Auto Service World
Feature   August 1, 2007   by CARS Magazine

Time for An Emissions Test?

Emissions test update reveals small changes, big questions

The time has come yet again for the annual SSGM review of the two major emissions testing programs in Canada, namely AirCare in BC, and Ontario’s Drive Clean. This year was not an overly spectacular year in terms of wholesale changes to either system; but what was changed in BC and what some are calling for in Ontario could have some far reaching implications further down the line.

British Columbia

In terms of our friends on the West coast, 2007 did, in fact, see some changes to the overall system, most of which fall along the same lines as the alterations made to Ontario’s Drive Clean in 2006.

According the provincial government, effective January 1, 2007, the AirCare program is introducing processes designed to target only those vehicles most likely to have emissions defects and exempt more of the newest model year vehicles from testing.

As such, in 2007, only 2000 and older model year vehicles require an inspection and eligible 1998 and newer model year vehicles are subjected to a scan of their OBD system to ensure that it is properly managing and monitoring the emissions system. Further, the fee structure will be altered slightly, with fees for 1992 and newer vehicles pegged at $45 and $23, for vehicles made in 1991 or earlier.

The final change in this year’s edition of BC’s AirCare program is that pressurized gas cap tests will be expanded to include model years 1996 and 1997, making such a test necessary for all vehicles built from 1975 to 1997.


While no major changes to Drive Clean were slated to take effect in 2007, it did mark the 8th year of the program, and as such, has opened the system to some lengthy and intriguing studies as to its overall effectiveness. One such study was released by researchers at the University of Guelph in Ontario.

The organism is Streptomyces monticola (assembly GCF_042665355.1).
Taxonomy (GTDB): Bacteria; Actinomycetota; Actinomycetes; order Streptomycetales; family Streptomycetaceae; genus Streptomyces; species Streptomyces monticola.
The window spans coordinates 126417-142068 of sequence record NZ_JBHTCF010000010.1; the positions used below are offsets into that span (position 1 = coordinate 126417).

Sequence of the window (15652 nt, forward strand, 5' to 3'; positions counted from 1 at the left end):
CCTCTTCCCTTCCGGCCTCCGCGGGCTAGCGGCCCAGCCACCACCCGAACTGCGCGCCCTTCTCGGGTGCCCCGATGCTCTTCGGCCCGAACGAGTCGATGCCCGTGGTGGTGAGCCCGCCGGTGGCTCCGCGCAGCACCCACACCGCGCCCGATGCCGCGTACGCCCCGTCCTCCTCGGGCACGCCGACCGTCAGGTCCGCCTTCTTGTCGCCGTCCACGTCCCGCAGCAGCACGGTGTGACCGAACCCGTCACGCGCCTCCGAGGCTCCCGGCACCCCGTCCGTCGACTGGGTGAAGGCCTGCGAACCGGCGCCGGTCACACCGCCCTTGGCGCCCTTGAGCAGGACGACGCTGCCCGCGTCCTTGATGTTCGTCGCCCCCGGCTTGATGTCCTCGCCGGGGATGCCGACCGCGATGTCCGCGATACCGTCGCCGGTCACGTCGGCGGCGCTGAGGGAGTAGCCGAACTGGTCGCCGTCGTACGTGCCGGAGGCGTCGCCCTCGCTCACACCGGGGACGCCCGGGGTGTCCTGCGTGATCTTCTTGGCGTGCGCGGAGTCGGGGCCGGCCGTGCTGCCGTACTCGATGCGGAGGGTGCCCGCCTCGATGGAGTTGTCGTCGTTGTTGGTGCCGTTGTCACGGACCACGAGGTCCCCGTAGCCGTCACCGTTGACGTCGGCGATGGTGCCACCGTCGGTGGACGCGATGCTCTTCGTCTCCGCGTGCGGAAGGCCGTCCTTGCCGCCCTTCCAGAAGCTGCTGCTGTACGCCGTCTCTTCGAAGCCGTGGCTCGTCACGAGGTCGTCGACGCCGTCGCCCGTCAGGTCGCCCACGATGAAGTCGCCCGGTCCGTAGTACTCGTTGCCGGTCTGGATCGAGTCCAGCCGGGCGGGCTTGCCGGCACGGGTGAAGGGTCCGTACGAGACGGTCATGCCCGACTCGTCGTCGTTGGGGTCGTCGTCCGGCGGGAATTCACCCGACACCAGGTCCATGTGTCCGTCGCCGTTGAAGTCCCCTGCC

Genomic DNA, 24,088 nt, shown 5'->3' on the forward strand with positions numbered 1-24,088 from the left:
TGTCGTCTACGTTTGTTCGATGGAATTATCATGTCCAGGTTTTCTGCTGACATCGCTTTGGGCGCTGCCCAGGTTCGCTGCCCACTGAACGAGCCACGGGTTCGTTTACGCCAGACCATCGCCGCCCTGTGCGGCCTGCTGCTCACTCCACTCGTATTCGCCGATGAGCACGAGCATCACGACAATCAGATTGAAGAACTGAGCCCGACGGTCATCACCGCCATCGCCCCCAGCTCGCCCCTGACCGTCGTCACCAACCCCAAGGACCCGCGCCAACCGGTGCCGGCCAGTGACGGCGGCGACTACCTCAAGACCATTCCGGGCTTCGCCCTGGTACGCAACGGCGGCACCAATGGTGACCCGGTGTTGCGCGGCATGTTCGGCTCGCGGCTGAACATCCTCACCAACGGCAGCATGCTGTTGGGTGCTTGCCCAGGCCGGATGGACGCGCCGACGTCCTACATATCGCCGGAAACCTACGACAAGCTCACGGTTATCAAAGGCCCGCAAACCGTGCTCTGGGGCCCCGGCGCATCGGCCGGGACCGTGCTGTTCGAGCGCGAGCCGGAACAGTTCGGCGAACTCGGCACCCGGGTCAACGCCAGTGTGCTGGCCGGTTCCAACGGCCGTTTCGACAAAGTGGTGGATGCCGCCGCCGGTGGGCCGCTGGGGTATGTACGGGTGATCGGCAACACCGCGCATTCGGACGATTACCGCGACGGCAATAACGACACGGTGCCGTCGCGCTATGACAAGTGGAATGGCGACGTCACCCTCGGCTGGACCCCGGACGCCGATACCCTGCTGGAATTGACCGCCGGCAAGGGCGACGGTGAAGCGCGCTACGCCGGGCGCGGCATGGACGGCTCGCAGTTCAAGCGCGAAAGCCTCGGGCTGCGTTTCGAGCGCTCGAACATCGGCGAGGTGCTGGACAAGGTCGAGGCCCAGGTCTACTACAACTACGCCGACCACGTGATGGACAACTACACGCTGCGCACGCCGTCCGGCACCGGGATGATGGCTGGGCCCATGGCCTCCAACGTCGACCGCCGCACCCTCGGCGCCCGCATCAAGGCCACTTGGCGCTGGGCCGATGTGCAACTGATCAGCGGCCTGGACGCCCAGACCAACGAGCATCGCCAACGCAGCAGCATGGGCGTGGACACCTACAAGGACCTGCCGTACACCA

According to the study, Ontario’s Drive Clean Program would achieve close to the same emission reduction and save taxpayers millions by targeting only older cars and testing less frequently. Further, according to the university, Professor John Livernois and PhD student Arian Khaleghi Moghadam of the Department of Economics are the first to evaluate the cost-effectiveness of the emission-reduction program.

The provincial program currently costs drivers $131 million a year, and fewer than 10 per cent of vehicles actually fail the test.

“A lot of people have the experience of having their car tested and passing,” said Livernois. “That means they are expending resources and getting nothing in terms of pollution reduction. We’re not saying to tolerate more pollution, but this is a very expensive way of reducing it.”

After examining results from the first three years of Ontario’s Drive Clean Program starting in 1999, Livernois and Moghadam found the province can achieve 70 per cent of emission reduction at one fifth the current cost if it limits testing to vehicles between six and 15 years old.

“We have found you can get a lot of emission reduction with a small amount of testing if you test the right cars,” said Livernois. “Ultimately they should be testing fewer age cohorts than they currently are and be testing them less often.”

Initially vehicles had to begin testing when they were three years old, but that requirement changed to five years in January 2006. Under the current program, vehicles between five and 12 years of age must undergo the test every two years, and vehicles older than 12 must be tested annually.

Livernois and Moghadam found that testing is more effective if it begins when a vehicle is six or even seven years old since the failure rate for vehicles less than six years is very low.

What’s more, the team found that testing is also more effective if it is conducted less frequently.

“It isn’t necessary for owners of older cars to have them tested annually because any repairs made from a fail are likely to last longer than a year,” said Livernois.

Instead, their analysis indicates that if testing is done every two or even three years, nearly the same pollution reduction is achieved at a substantially lower cost.

“The policy should be relaxed,” he said. “It would lead to a little more pollution, but large cost savings. These cost savings could then be allocated to a more effective pollution-reduction program such as better public transit. Pollution control is a good idea, but it should be done in the most effective way.”

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